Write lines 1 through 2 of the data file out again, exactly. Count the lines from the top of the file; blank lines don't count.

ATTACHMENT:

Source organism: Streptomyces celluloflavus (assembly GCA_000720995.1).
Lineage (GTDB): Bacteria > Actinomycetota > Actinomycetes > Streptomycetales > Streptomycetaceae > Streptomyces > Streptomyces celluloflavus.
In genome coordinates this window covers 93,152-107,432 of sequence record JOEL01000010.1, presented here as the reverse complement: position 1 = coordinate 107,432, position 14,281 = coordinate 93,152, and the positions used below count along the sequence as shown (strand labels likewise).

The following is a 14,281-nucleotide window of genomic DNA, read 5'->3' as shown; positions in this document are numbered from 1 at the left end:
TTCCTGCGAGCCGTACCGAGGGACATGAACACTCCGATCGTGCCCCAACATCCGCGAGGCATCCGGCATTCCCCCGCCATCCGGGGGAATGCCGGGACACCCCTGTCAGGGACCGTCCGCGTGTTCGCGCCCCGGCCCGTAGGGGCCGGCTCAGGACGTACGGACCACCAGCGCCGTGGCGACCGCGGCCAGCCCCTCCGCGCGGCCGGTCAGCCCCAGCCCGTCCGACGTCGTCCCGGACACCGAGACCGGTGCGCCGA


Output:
Source organism: Streptomyces celluloflavus (assembly GCA_000720995.1).
Lineage (GTDB): Bacteria > Actinomycetota > Actinomycetes > Streptomycetales > Streptomycetaceae > Streptomyces > Streptomyces celluloflavus.